Case study: How Phoenix Group is tackling illiquid investments

Anand Kwatra, Investment Risk Manager at Phoenix Group, shares the insurer's illiquids journey so far including challenges faced across the way and lessons learnt

Sara Benwellposted on Tuesday, August 24, 2021

Sara Benwell: What prompted your organisation to start investing in illiquids several years ago?

Anand Kwatra: A key driver behind our 2015 move into illiquids was the improved financial and strategic benefits from what were then new and less liquid asset classes.

There would be improved diversification delivered from new assets like equity release mortgages to infrastructure, and the additional illiquidity premium would improve yield on the back-book and support our developing proposition in the bulk annuity markets.

There were non-financial benefits as well. For example, illiquids gradually played an increasingly more important role in helping the Group meet its sustainability and ESG objectives, via opportunities in green bonds, social housing lending, and supporting projects in the renewable energy space. This is becoming even more important as we look to build back better and greener.

Sara: When beginning investing in illiquids, what kind of preparation did you need to do first?

Anand: Planning was essential, in terms of agreeing the volumes and benefits required from the investments. This helped with market access, because we could then clearly communicate to market participants and our asset managers what investments we needed to meet our objectives.

A new operating model was set up, to ensure there was oversight at all stages of the transaction (from on-boarding to monitoring) from a variety of different functions in the business.  This did require changes to the way certain functions operated and increasing collaboration to ensure shared understanding of these new assets.

There was a need to prioritise resources to deal with the most attractive opportunities, as the opportunities in the space are vast and not everything would be a viable investment opportunity.  

Sara: How important is illiquids now to the overall investment strategy?

Anand: It is a substantial component of our investment strategy and is no longer just a “niche” activity. Our illiquid operating model is constantly being refined to deal with new circumstances and challenges.

Illiquid investments are a key component of meeting financial targets, our sustainability targets and form a big part of our market disclosures.  Effectively, the ask is on the illiquids to now meet many different criteria.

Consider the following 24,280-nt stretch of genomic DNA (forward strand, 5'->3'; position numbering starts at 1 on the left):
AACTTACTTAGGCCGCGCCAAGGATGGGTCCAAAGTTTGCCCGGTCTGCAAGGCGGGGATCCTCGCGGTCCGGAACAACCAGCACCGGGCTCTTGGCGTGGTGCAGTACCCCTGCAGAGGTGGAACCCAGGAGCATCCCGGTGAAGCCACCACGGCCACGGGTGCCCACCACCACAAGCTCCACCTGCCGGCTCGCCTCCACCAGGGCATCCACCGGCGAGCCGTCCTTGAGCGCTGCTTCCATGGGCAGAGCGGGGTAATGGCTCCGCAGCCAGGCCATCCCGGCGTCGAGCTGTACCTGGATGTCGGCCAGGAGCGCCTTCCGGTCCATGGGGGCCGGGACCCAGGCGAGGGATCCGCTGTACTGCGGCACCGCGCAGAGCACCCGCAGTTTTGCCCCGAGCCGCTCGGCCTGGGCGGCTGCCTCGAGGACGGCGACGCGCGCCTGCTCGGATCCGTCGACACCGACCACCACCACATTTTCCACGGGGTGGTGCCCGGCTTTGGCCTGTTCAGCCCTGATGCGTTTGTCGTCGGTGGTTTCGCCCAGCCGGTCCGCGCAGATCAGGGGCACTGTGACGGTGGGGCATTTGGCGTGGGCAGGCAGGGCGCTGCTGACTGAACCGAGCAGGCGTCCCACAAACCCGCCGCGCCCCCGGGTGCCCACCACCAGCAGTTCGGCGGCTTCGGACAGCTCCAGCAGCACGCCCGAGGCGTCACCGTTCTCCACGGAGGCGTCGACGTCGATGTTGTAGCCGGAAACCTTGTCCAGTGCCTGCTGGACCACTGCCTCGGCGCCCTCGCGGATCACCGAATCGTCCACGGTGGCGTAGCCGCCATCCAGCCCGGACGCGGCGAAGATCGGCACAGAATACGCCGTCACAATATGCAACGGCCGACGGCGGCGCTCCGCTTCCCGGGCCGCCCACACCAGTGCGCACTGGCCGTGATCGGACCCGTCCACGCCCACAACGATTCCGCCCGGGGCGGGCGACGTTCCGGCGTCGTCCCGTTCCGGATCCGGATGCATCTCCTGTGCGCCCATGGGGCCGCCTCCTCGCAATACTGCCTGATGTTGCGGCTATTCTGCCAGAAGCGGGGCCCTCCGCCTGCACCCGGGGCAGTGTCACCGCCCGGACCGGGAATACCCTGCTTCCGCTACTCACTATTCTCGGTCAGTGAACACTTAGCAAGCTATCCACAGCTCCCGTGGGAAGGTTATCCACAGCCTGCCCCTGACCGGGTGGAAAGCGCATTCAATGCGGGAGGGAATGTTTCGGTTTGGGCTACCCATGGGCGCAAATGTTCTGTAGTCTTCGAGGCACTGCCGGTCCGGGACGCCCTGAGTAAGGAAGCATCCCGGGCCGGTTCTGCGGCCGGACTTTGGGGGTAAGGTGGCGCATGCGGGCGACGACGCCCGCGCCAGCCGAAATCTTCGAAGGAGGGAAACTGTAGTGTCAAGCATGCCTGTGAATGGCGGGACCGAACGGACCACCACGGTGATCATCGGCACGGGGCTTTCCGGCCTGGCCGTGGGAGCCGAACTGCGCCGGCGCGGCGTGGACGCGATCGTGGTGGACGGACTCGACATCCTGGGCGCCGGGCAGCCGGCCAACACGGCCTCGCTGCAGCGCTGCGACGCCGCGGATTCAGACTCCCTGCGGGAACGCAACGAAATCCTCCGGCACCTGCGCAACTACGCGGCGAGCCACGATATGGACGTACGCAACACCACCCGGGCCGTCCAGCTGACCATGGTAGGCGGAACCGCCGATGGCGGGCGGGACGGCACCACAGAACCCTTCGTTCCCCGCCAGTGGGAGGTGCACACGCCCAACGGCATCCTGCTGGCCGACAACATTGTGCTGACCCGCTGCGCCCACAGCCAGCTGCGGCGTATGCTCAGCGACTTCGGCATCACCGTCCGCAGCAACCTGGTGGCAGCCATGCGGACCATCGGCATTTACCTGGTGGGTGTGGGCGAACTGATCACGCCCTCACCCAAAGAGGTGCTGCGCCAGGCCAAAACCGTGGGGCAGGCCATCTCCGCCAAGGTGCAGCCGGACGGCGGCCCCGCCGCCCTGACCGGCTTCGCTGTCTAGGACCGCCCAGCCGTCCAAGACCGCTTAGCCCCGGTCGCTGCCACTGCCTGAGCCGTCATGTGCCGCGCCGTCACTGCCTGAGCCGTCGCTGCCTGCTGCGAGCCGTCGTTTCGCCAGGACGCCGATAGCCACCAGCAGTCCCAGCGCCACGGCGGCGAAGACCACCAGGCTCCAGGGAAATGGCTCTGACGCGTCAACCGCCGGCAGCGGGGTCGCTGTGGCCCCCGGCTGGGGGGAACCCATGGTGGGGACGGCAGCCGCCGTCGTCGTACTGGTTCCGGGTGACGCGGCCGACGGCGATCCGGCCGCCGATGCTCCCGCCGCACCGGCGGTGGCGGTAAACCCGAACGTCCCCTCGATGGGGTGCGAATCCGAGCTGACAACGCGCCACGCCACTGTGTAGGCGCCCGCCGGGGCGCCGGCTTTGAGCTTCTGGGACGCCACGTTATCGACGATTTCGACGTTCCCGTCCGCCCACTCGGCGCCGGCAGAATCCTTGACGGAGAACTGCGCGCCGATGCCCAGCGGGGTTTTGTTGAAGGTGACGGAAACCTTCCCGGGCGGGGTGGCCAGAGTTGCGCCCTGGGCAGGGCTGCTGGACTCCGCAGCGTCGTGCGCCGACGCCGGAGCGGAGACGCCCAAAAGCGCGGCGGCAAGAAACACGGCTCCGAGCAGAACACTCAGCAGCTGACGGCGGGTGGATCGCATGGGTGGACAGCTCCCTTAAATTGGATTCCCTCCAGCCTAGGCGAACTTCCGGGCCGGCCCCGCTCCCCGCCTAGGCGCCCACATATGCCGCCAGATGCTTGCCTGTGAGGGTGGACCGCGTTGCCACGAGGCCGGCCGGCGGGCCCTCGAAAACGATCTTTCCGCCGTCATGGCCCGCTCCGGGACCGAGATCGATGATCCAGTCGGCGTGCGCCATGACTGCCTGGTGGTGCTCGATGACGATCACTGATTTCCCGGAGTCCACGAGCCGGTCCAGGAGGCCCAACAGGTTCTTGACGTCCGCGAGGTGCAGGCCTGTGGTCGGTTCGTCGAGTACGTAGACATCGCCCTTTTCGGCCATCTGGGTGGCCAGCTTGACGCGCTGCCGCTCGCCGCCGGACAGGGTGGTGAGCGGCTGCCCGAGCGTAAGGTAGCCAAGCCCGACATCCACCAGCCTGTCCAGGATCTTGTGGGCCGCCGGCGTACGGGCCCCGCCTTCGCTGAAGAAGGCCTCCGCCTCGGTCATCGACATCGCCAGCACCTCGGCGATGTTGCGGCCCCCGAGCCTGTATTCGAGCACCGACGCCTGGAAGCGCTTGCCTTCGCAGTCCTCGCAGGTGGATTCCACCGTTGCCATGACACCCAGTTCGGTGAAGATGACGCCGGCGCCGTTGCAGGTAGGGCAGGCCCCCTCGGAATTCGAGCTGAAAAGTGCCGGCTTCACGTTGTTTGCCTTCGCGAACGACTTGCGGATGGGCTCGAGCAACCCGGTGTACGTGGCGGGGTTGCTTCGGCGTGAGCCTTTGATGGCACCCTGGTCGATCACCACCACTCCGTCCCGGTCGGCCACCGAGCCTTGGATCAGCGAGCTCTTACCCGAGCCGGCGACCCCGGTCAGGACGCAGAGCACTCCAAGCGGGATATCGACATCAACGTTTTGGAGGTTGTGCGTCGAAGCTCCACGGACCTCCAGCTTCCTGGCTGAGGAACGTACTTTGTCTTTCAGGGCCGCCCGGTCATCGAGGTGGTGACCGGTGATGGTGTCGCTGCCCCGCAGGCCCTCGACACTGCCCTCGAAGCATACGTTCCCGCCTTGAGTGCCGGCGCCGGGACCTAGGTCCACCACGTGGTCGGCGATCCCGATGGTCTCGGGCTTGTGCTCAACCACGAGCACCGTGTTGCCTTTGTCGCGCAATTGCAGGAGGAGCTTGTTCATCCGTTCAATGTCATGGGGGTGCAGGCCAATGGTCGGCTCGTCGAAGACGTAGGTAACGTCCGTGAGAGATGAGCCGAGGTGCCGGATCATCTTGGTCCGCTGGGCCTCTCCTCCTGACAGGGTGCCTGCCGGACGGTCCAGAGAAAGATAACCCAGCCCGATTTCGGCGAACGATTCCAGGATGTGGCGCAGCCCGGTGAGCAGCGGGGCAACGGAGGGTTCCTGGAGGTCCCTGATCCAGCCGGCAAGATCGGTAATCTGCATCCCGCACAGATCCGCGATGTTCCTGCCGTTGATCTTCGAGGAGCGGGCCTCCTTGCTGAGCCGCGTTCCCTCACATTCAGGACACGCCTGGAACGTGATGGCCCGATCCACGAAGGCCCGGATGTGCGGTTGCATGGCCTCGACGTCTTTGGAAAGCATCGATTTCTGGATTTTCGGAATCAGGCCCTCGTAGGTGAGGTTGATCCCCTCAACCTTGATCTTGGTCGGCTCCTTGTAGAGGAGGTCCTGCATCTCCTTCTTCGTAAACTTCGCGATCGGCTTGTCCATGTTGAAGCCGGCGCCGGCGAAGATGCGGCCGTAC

Sara: What challenges did you face along the way and how did you tackle them? Were there any key lessons learnt?

Anand: There were several areas of challenge in this evolving journey:

  • Planning – this has been an important lesson to embrace – setting overall deployment targets over a medium term horizon; or planning a programme of activities and resources to on-board a new asset class. In turn, this has increased the importance of collaboration, both internally (with different teams, including our actuaries, our risk and finance functions) and externally with our asset management, bank and sponsor partners to ensure our ambitions are realised.
  • Flexibility – the investment approach always needs to be flexible to accommodate changes to ensure we make the best decisions at any point in time. This is because markets constantly evolve and the relative attractiveness of illiquids change over time as they go through cycles.
  • Selective & Disciplined – we’ve learned very quickly that we will decline many more opportunities than we will on-board, as there is significant emphasis on value creation and risk mitigation
  • Persistence - We’ve seen many times how certain opportunities, which don’t immediately tick all the boxes, need to be investigated further, re-framed or restructured to become something which meets our investment objectives.
  • Review – it’s always been important to regularly look back on investment activity & analyse what has worked well, and where we can do better, in certain segments of the market.

Sara:  How do you judge the success of an illiquid investment programme?

Anand: There are several areas which can be assessed when performing such evaluation:

  • Has the illiquid investment strategy contributed to your financial and non-financial objectives (e.g. promoting ESG outcomes, improved ALM)? Does it create lasting change which gets buy in from different stakeholders?
  • Can these objectives be still achieved adopting a selective and disciplined approach?
  • Is there continual movement into new assets / sectors / geographies or reliance on limited sources of illiquidity premium?
  • Do you understand the risks being on-boarded and interactions with the rest of the portfolio?
  • Can you frequently influence the structuring of transactions to get the spread, tenor and protections which optimise your risk vs return?

Judged on these criteria, our deployment into illiquids thus far has been successful, including to inform increased deployment going forward.

We’re very happy with what we have achieved to date and welcome the opportunities and challenges ahead


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